There are certain events in your life that stand out above all the others. Hurricane Hazel, the assassination of President Kennedy, the destruction of the World Trade Center are events I remember vividly. Then, of course, there was Pearl Harbor. That was an event that turned our world upside down.
In 1940 and 1941 America watched as more and more nations were drawn into the maelstrom of war. The Winter War between Finland and the Soviet Union ended in early 1940, but shortly afterwards Finland’s neighbor Norway fell to the Germans; and then the Wehrmacht unleashed its power against Holland, Belgium and France. After the defeat of France, the German air force hammered Great Britain, and for some months thereafter invasion of the British Isles appeared imminent. Our family along with many Americans listened on short wave to Churchill’s flaming rhetoric as he hurled his defiance at the Germans. And who can forget those sober words from Edward R. Murrow as he began his nightly broadcasts during the aerial blitz of the British capital. “This is London.”
But the war was just beginning. British and Italian troops were fighting for control of North Africa, and the Japanese continued their seemingly interminable campaign in China. In the spring of 1941 the Germans charged into the Balkans, overrunning Yugoslavia and Greece; and they also sent troops to North Africa, eventually driving the British back to El Alamein in Egypt. Then, on June 22, 1941, the Germans turned with full force against their erstwhile ally, the Soviet Union.
During all this time, life continued more or less as before in the United States, except that, with the growing threat of war, we instituted the draft and started building an army. We had a long way to go. On January 1, 1940, our army was smaller than that of a third-class European state. In December 1941 we were still far from ready for war.
On the first Sunday in December 1941, after services at the Carolina Beach Community Church, Dad, Mom, and I drove to Wilmington, North Carolina, to see a movie. That was a bit unusual for us, but the film was a Charlie Chaplin production called “The Great Dictator”, one of Chaplin’s rare motion picture appearances since his silent film classics. I can recall some parts of the movie, especially the comedic scenes in the beginning, but the most memorable moment of that day came when we stepped out of the theater. As we walked to our car we saw some friends sitting in their parked automobile listening to their radio. They told us that the Japanese had bombed Pearl Harbor. Like most Americans, I didn’t know where Pearl Harbor was, but we soon found out.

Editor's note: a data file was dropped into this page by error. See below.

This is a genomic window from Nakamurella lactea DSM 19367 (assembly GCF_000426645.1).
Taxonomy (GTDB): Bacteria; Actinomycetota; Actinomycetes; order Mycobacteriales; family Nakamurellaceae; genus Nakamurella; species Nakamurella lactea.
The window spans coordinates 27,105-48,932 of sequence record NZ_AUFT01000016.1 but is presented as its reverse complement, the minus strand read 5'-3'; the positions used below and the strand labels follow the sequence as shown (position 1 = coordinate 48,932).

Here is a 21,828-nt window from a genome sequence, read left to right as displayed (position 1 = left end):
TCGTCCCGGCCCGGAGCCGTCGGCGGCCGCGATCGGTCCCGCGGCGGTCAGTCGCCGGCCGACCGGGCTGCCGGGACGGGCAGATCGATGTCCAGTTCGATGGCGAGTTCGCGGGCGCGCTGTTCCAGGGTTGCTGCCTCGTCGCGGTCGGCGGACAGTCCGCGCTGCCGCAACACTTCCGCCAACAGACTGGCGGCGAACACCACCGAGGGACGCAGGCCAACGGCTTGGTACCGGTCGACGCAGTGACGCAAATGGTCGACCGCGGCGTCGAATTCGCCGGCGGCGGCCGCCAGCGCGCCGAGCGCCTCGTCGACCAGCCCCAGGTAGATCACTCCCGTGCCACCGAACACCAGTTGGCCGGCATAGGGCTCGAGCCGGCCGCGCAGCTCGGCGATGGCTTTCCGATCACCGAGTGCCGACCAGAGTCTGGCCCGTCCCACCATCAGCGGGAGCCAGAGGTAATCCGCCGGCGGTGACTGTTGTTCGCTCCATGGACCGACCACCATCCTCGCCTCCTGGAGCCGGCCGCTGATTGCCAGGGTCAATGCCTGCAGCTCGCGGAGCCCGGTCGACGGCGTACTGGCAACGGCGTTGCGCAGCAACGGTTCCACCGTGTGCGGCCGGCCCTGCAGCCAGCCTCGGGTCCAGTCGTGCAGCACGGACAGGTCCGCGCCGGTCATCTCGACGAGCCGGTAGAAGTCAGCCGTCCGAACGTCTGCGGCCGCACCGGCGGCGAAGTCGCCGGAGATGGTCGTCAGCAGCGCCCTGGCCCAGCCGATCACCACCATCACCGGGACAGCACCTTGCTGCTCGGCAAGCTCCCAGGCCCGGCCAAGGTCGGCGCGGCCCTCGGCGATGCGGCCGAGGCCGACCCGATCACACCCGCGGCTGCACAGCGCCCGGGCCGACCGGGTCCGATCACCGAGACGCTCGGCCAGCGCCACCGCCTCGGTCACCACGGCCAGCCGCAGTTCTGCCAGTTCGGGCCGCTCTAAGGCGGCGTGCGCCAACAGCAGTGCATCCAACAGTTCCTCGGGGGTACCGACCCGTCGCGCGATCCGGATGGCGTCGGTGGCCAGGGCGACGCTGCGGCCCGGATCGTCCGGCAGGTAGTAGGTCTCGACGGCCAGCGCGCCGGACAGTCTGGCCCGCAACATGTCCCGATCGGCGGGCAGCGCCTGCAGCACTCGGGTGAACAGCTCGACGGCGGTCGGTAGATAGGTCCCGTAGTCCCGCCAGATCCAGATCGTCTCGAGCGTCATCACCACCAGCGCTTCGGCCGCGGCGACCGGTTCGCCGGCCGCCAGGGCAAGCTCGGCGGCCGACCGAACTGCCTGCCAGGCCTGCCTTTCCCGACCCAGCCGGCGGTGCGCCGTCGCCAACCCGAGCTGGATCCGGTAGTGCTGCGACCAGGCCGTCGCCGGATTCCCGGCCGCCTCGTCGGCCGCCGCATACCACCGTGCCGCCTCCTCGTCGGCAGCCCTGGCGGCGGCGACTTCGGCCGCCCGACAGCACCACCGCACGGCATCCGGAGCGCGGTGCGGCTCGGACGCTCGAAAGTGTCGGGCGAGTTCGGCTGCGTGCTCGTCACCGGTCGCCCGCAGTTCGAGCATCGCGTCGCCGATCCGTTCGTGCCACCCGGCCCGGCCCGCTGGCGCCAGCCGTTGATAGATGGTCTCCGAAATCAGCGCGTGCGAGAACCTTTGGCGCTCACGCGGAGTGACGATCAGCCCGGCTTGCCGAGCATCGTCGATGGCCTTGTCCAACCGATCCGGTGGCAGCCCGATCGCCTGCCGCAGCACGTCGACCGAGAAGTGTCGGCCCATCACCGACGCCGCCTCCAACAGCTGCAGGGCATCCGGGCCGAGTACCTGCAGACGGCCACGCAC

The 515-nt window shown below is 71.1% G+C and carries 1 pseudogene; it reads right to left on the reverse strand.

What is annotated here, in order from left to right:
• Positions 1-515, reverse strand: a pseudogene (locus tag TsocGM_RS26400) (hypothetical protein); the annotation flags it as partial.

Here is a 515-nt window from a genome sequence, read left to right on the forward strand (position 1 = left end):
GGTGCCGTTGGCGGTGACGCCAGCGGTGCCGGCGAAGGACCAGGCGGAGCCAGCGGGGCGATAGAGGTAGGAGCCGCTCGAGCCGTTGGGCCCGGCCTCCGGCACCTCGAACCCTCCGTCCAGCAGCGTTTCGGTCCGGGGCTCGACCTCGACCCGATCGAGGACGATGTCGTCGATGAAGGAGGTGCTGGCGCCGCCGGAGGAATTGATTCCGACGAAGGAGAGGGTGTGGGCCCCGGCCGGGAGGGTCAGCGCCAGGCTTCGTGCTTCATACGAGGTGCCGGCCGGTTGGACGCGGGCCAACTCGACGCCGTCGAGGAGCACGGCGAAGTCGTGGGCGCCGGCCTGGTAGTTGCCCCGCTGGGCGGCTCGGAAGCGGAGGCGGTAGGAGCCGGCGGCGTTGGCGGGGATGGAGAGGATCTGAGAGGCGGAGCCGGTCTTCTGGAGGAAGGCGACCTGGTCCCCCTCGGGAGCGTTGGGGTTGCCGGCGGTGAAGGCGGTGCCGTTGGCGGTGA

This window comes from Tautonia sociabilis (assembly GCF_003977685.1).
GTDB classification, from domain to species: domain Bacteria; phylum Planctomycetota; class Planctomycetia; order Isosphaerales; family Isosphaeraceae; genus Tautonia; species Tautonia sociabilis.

It is hard to describe the reaction of the average citizen to this news. I believe the general feeling was one of astonishment. How could the Japanese have the nerve to do this? To many of us it seemed the equivalent of a pigmy attacking an elephant with a bamboo spear. We were very arrogant in our attitude toward the Japanese and seriously underestimated their capabilities. It turned out that the pigmy had a solid steel tip on the end of that spear, and he did a considerable amount of damage before the elephant could react. Nevertheless, few Americans had any serious doubts about the eventual outcome.
A few days after Pearl Harbor, Italy and Germany declared war on the United States, and America was now fully engaged in World War II.
During the next three years and nine months the United States was transformed from a peaceful giant to the most powerful nation on earth. Our soldiers, sailors, and airmen fought and died from the far reaches of the Pacific, to Africa, and on the ancient battlefields of Europe. Finally, with much sacrifice of blood and treasure, we and our allies were totally victorious.
Yes, those who were more than four or five years old at that time will never forget Pearl Harbor.